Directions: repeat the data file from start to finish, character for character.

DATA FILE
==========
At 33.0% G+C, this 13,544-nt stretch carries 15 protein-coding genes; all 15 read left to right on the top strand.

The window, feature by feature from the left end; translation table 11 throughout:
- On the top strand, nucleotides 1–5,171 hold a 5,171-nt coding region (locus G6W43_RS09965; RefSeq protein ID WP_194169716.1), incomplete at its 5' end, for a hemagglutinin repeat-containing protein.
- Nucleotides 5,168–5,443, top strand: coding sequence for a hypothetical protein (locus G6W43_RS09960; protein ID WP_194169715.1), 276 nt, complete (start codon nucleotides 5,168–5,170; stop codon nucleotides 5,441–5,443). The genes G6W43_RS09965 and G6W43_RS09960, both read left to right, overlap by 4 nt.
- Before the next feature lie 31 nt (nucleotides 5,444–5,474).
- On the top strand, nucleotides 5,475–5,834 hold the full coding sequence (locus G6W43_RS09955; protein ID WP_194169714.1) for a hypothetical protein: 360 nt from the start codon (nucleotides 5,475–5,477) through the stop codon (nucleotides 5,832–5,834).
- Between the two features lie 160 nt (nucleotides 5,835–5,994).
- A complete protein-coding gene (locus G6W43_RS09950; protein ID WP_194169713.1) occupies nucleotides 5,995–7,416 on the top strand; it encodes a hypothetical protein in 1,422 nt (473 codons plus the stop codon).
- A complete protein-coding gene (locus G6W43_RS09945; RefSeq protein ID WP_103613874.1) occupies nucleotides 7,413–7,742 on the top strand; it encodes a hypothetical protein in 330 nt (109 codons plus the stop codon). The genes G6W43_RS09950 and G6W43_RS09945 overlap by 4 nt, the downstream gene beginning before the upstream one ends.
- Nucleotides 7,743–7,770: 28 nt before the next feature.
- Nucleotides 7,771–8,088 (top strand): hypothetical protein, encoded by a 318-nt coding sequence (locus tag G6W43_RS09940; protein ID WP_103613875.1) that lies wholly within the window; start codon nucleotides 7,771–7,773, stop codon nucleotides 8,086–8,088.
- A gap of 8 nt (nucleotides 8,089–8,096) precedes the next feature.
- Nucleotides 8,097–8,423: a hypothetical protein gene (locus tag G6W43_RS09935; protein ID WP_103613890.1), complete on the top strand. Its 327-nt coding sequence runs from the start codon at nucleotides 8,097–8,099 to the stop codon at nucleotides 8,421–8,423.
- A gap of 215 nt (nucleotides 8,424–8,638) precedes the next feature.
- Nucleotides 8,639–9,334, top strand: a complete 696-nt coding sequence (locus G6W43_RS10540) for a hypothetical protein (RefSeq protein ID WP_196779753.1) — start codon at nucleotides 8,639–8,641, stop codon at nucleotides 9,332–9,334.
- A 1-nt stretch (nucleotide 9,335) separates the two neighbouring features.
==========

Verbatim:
At 33.0% G+C, this 13,544-nt stretch carries 15 protein-coding genes; all 15 read left to right on the top strand.

The window, feature by feature from the left end; translation table 11 throughout:
- On the top strand, nucleotides 1–5,171 hold a 5,171-nt coding region (locus G6W43_RS09965; RefSeq protein ID WP_194169716.1), incomplete at its 5' end, for a hemagglutinin repeat-containing protein.
- Nucleotides 5,168–5,443, top strand: coding sequence for a hypothetical protein (locus G6W43_RS09960; protein ID WP_194169715.1), 276 nt, complete (start codon nucleotides 5,168–5,170; stop codon nucleotides 5,441–5,443). The genes G6W43_RS09965 and G6W43_RS09960, both read left to right, overlap by 4 nt.
- Before the next feature lie 31 nt (nucleotides 5,444–5,474).
- On the top strand, nucleotides 5,475–5,834 hold the full coding sequence (locus G6W43_RS09955; protein ID WP_194169714.1) for a hypothetical protein: 360 nt from the start codon (nucleotides 5,475–5,477) through the stop codon (nucleotides 5,832–5,834).
- Between the two features lie 160 nt (nucleotides 5,835–5,994).
- A complete protein-coding gene (locus G6W43_RS09950; protein ID WP_194169713.1) occupies nucleotides 5,995–7,416 on the top strand; it encodes a hypothetical protein in 1,422 nt (473 codons plus the stop codon).
- A complete protein-coding gene (locus G6W43_RS09945; RefSeq protein ID WP_103613874.1) occupies nucleotides 7,413–7,742 on the top strand; it encodes a hypothetical protein in 330 nt (109 codons plus the stop codon). The genes G6W43_RS09950 and G6W43_RS09945 overlap by 4 nt, the downstream gene beginning before the upstream one ends.
- Nucleotides 7,743–7,770: 28 nt before the next feature.
- Nucleotides 7,771–8,088 (top strand): hypothetical protein, encoded by a 318-nt coding sequence (locus tag G6W43_RS09940; protein ID WP_103613875.1) that lies wholly within the window; start codon nucleotides 7,771–7,773, stop codon nucleotides 8,086–8,088.
- A gap of 8 nt (nucleotides 8,089–8,096) precedes the next feature.
- Nucleotides 8,097–8,423: a hypothetical protein gene (locus tag G6W43_RS09935; protein ID WP_103613890.1), complete on the top strand. Its 327-nt coding sequence runs from the start codon at nucleotides 8,097–8,099 to the stop codon at nucleotides 8,421–8,423.
- A gap of 215 nt (nucleotides 8,424–8,638) precedes the next feature.
- Nucleotides 8,639–9,334, top strand: a complete 696-nt coding sequence (locus G6W43_RS10540) for a hypothetical protein (RefSeq protein ID WP_196779753.1) — start codon at nucleotides 8,639–8,641, stop codon at nucleotides 9,332–9,334.
- A 1-nt stretch (nucleotide 9,335) separates the two neighbouring features.